My best friend once gave me this advice: as soon as you become a mom, bury your old life. Give it a nice funeral. Grieve but kiss it goodbye. It's gone.
Five years and two kids later, I haven't really taken that advice. I'm still grasping at vestiges of my old self, the one that did what she wanted, when she wanted.
So when my family scheduled a ski trip to Lake Tahoe, the best part of the plan was that the first three days wouldn't include me. Three whole days on my own -- no kids, no husband, no responsibilities. The mere thought made me giddy.
I had big plans, oh yes I did. I would nap, excessively. I would finish reading the thigh-high stack of books and magazines shrieking at me for months, if not years. I would stay up late, sleep in and feel not one ounce of regret for the wine-induced hangover. What had prevented me from doing this before, I knew, was that I just didn't have the time. And now I would have it, guilt-free.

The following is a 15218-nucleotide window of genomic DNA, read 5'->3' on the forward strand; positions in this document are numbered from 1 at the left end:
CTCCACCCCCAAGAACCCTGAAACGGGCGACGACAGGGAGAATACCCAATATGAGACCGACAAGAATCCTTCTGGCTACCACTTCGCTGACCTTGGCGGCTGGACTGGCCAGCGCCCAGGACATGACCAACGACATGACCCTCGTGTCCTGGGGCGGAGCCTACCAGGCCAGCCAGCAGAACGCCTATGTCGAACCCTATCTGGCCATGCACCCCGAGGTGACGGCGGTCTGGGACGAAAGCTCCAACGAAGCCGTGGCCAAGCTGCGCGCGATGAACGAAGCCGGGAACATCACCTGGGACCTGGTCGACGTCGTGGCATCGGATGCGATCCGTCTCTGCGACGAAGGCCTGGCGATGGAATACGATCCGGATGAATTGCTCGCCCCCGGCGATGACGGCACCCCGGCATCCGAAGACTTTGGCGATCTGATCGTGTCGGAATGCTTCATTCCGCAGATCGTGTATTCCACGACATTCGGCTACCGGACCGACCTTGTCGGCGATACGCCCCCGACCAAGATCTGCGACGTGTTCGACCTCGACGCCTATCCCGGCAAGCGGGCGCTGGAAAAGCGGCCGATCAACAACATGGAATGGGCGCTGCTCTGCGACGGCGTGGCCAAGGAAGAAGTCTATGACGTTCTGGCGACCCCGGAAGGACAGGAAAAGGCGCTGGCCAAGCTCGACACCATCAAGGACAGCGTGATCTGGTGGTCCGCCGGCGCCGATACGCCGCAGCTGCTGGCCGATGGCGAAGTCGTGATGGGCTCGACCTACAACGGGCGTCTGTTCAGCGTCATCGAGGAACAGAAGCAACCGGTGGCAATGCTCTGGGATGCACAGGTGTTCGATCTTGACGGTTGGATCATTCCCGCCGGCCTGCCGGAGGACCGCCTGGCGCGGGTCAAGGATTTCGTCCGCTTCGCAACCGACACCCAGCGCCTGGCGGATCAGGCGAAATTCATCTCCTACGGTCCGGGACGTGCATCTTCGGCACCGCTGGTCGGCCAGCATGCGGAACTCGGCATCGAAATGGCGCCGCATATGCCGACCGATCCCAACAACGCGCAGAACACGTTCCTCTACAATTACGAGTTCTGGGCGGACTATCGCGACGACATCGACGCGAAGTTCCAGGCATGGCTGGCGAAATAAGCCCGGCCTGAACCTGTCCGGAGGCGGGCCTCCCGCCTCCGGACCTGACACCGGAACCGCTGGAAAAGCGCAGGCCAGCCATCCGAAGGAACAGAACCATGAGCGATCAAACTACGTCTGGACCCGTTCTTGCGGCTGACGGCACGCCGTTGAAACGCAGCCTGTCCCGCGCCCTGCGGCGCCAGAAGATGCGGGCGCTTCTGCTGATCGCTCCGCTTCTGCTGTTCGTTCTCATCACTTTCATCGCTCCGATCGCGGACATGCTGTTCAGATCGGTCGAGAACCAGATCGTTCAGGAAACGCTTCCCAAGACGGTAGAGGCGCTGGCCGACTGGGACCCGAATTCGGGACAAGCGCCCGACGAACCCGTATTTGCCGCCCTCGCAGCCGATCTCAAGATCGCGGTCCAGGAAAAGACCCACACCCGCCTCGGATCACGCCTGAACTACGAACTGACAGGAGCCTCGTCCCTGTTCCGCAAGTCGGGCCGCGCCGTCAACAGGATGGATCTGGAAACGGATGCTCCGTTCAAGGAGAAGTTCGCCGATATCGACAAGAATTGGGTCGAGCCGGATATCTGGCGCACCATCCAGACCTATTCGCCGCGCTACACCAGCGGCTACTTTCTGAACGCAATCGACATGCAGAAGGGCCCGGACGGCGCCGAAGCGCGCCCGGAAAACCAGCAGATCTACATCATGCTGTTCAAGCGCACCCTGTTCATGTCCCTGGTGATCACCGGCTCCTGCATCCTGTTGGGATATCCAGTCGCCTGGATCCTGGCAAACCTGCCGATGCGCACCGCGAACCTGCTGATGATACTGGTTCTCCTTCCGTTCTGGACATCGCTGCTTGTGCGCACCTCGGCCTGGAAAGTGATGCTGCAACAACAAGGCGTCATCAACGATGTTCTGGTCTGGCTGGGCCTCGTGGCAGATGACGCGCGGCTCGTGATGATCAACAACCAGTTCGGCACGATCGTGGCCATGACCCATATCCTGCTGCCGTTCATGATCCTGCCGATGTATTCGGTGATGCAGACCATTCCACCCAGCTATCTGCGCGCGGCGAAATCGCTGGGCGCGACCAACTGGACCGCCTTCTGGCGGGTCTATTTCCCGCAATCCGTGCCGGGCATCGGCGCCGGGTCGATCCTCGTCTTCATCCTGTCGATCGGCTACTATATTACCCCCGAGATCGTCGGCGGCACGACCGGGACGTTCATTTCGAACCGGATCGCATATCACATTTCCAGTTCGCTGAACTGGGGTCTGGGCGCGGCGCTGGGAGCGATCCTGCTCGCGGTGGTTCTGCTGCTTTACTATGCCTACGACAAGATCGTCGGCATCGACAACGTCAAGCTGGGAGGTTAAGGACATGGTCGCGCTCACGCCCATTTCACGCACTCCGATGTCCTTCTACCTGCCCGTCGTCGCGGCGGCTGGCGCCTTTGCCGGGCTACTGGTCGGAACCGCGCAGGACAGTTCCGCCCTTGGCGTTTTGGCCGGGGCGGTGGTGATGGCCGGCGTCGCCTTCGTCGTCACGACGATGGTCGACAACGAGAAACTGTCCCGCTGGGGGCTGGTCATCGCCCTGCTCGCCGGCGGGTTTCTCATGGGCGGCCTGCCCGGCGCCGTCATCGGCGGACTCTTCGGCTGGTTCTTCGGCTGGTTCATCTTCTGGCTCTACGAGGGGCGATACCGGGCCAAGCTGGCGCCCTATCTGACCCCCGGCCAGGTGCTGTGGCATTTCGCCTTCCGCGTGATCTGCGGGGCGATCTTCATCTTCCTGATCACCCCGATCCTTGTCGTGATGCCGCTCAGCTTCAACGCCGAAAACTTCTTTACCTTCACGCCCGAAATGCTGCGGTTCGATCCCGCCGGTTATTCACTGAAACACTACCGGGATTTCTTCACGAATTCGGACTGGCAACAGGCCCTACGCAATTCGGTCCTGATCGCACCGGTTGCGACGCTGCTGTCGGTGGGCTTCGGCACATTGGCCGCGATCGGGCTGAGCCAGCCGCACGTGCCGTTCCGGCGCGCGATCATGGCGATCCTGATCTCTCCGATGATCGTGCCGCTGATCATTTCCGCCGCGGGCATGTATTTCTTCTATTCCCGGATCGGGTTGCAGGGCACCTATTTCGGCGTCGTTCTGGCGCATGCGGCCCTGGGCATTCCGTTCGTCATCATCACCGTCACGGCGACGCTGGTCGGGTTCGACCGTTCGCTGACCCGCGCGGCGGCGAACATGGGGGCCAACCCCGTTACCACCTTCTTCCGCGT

Turns out that wasn't the obstacle to the promised land of read, sleep and imbibe. I was lonely without my family. Desperate for conversation, I ran to meet the postman at my mail box each day. I had lively chats with telemarketers who called our home. I phoned my own parents, repeatedly. Soon, they simply avoided my calls rather than be stalked. I reorganized everything in the house. I found myself playing "Who can hold a gaze longest" with my dog. He won.